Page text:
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The Creating Brain: The Neuroscience of Genius Hardcover – November 30, 2005
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From Publishers Weekly
Starred Review. How does one define extraordinary creativity? Is creative genius a product of nature or nurture? And can those of us who are less creative enhance the creative capacity in ourselves and others? Andreasen (The Broken Brain), editor-in-chief of the Journal of the American Psychiatric Association, brings neuroscience to bear in providing insight and expert analysis of the connections between extraordinary creativity, mental illness, intelligence and the social environment. The complex subject matter is punctuated with intriguing research, such as Andreasen's Iowa Writer's Workshop study examining the relationship between creativity and psychopathology; a study of London taxi drivers showing that their need for extensive memory of the city leads to a larger hippocampus; and a study of members of symphony orchestras that found increased gray matter in Broca's area. These studies lead Andreasen to conclude that "extraordinary creativity" is the result of neural processes that "differ qualitatively as well as quantitatively" from those of other people. The author's passion and admiration for creative genius and the arts—not surprising given her Ph.D. in Renaissance English literature—is evidenced in her exploration of such great minds as Mozart, da Vinci, Michelangelo and Tchaikovsky. And quotations from introspective accounts by mathematician Henri Poincaré, chemist Friedrich Kekulé, Stephen Spender and Neil Simon vividly describe mental activities that are anything but ordinary. Andreasen leaves us with hope that the potential exists to enhance the creative capacity in our children and in ourselves. Photos and illus. (Nov.)
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From Scientific American
What is the nature of creativity? What conditions foster it? What is going on inside the brain of a Mozart or a Shakespeare during the creative process? And is there a relation between creativity and mental illness, as often posited? Science thus far has produced only sketchy answers to these fascinating questions. The Creating Brain is a worthwhile inquiry into the subject and a reminder of how little is known.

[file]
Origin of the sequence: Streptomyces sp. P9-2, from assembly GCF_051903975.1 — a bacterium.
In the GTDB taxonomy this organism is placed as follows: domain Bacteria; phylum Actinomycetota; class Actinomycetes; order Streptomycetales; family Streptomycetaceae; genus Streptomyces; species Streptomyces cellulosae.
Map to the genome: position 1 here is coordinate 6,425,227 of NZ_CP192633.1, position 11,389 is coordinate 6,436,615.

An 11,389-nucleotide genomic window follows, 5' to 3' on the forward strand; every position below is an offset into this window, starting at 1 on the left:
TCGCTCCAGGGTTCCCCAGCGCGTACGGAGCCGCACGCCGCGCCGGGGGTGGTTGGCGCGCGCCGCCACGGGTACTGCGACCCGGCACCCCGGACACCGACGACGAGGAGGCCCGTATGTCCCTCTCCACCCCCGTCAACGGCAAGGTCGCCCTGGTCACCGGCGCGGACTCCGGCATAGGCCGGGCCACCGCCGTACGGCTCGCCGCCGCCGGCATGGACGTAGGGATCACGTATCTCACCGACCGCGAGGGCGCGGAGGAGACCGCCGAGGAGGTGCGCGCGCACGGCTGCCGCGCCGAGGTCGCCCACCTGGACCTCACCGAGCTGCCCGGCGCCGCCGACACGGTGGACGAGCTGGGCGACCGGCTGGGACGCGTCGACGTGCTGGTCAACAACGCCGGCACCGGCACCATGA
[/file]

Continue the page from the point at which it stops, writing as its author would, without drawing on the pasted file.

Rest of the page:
Nancy C. Andreasen, a psychiatrist and neuroscientist at the University of Iowa who started her career as a Renaissance English scholar, argues that some characteristics of creative peoplesuch as openness to new experiences and sensitivity to sensory inputsmay also make them more prone to mental and emotional problems. Her study of Iowa Writers Workshop participants shows a correlation between mood disorders and creativity, and other scientists have found similar tendencies in studies of literary and artistic types. Such research, however, has not shown a suspected link between artistic creativity and schizophrenic symptoms. Andreasen, who tends to draw conclusions primarily from her own work, notes that she is performing a study to see if any such tendency exists among especially creative scientists.
Despite the paucity of evidence, Andreasen suggests that creativity arises largely from the "association cortex"parts of the frontal, parietal and temporal lobes that integrate sensory and other information. This idea, however, has just begun to be researched; Andreasen, again, relies heavily on her own study, this one done with positron-emission tomography (PET) scans of peoples brains during free association.
In pondering the topic of genius, Andreasen points out that certain historical times and places have produced a bounty of brilliance. Among these "cradles of creativity" she lists ancient Athens, Renaissance Florence and mid- to late 19th-century Paris. Her list of factors spurring creative thought in such places is plausible if unsurprising: intellectual freedom, open competition, a critical mass of creative people, the presence of mentors and patrons, and some degree of economic prosperity.
Andreasen also provides tips for boosting creativity. For adults, she proposes exercises such as making close observations of a chosen item or imagining oneself to be someplace or someone else. Her suggestions for kids are mainly common sense, including less television exposure and more music and outdoor activity. The Creating Brain contains much of interest, even if breakthroughs lie mostly in the future.
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